Thirty-five years ago this month, tragedy struck in the Twin Cities suburb of Mounds View, Minnesota. A leaking gas pipeline running a mile west of Interstate 35W, underneath Long Lake Road, exploded in the early morning hours of July 8, 1986. The fires from multiple blasts killed two people—a 6-year-old child and her mother—and severely injured another woman who had been out on her Tuesday morning newspaper delivery route while the neighborhood slept.
As the July 9, 1986 edition of the Minneapolis Star and Tribune described, “Manhole covers blew out of the ground, spewing sparks and fire like giant blowtorches. Walls of flame taller than utility poles flashed down the streets, melting power lines and mailboxes. Shrubs burst into flame and leaves wilted.”
The disaster didn’t only affect families and first responders, though—it forever changed how underground utility damage prevention works, and is perceived, in Minnesota. After the Mounds View incident, the state legislature conducted a pipeline safety study and mandated that comprehensive damage prevention legislation be passed. State Statute Chapter 216D, the state dig law that we all follow today, resulted in 1987. Later that year, Gopher State One Call was formally approved as the state’s damage prevention notification center. Its job? Receive notices of intent to excavate—and in turn, contact all facility operators in the area so that they could mark the lines before excavation.
GSOC accepted its first locate request on October 1, 1988. Since then, it has worked tirelessly to educate utility operators, locators, excavators and homeowners about damage prevention so that an incident like the one on July 8, 1986 doesn’t happen again. In 2020 alone, GSOC handled 941,358 notices to excavate, the highest number recorded in its history.
Fostering Shared Responsibility
Before Gopher State One Call existed, excavators bore the burden of directly notifying every operator with underground facilities in the excavation area (of which there could be dozens). Without a central facilitator, an excavator would have to keep track of each utility’s marking status, ensuring every company marked before digging began.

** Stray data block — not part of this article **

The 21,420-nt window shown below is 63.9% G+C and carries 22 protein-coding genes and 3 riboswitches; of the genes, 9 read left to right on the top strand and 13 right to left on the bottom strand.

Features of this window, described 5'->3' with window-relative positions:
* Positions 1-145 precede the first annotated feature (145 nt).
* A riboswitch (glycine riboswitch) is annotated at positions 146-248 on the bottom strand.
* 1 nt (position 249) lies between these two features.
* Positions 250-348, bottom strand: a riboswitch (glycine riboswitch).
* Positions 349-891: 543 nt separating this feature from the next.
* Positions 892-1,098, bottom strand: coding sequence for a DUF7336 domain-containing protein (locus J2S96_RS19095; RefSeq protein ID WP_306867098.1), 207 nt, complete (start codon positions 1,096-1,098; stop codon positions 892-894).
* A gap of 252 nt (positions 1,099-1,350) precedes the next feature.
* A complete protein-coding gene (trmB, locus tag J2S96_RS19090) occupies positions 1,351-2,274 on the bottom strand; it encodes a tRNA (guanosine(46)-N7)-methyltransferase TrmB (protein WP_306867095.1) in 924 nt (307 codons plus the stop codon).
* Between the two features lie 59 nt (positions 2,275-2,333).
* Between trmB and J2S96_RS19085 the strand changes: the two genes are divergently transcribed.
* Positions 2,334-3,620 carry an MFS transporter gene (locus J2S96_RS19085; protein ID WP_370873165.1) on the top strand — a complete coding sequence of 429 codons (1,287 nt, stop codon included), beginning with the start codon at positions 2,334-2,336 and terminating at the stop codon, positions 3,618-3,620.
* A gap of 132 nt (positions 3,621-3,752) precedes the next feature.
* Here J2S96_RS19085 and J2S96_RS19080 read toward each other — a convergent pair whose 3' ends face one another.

Keith Novy is a damage prevention manager for CenterPoint Energy who worked in the construction industry for many years. He has served on the GSOC board since 2015 and is currently vice chair.
“Prior to a call center, it was a matter of either digging and not knowing what’s below—or making individual phone calls to the different utilities,” Novy explains.
Individuals still certainly all have their own roles and responsibilities. But since the advent of GSOC, damage prevention is seen as a group effort that requires the buy-in of everyone, from big utility companies and GSOC’s board of directors to route locators and mom-and-pop excavator businesses. Safety depends on partnerships, versus simply hoping that each party does what it is supposed to.
GSOC “does a really good job of building that partnership and bringing the utility operator together with the excavator, and of getting them to work together to make sure that everybody goes home safe,” Novy adds.
Streamlining the Locate Request Process
Today, excavators have easy options for filing a ticket, such as calling 811 or submitting online through ITIC via desktop or mobile devices. Gopher State One Call provides a variety of cutting-edge tools for facility operators and locators to help them coordinate mapping, marking and positive response. But in the early days of Gopher State One Call, filing or responding to a ticket looked a lot different.
Kim Boyd has been in the damage prevention industry since 2000, recently serving as general manager of the GSOC notification center. When GSOC began operating in the 1980s and early ‘90s, “Everything would have been over the phone,” Boyd explains. “Online ticketing wasn’t introduced until the early 2000s in Minnesota.” Before that, if paperwork needed to be sent for confirmation or review, it was faxed between parties.
Current customer service representatives have access to sophisticated online mapping systems, but those working the GSOC phones even 25 years ago followed a cumbersome process each time a call came in. First, they would search for the large paper map they needed in the center’s extensive map library, then would bring it to a dedicated mapping station. There, they could pinpoint the excavation area on the map using a street index and complex grid system (envision an intricate, next-level version of the game Battleship with much higher stakes) and mark it.
By the late ‘90s as the internet became more ubiquitous, e-tickets were introduced. A proprietary PC program allowed excavators to fill out a form and email it directly to GSOC. Phone systems also became more sophisticated and offered more bandwidth as Y2K approached, allowing the center more versatility and the ability to handle increasing call volumes. But it was the introduction of the online ticketing software ITIC in the mid-2000s that really changed the game.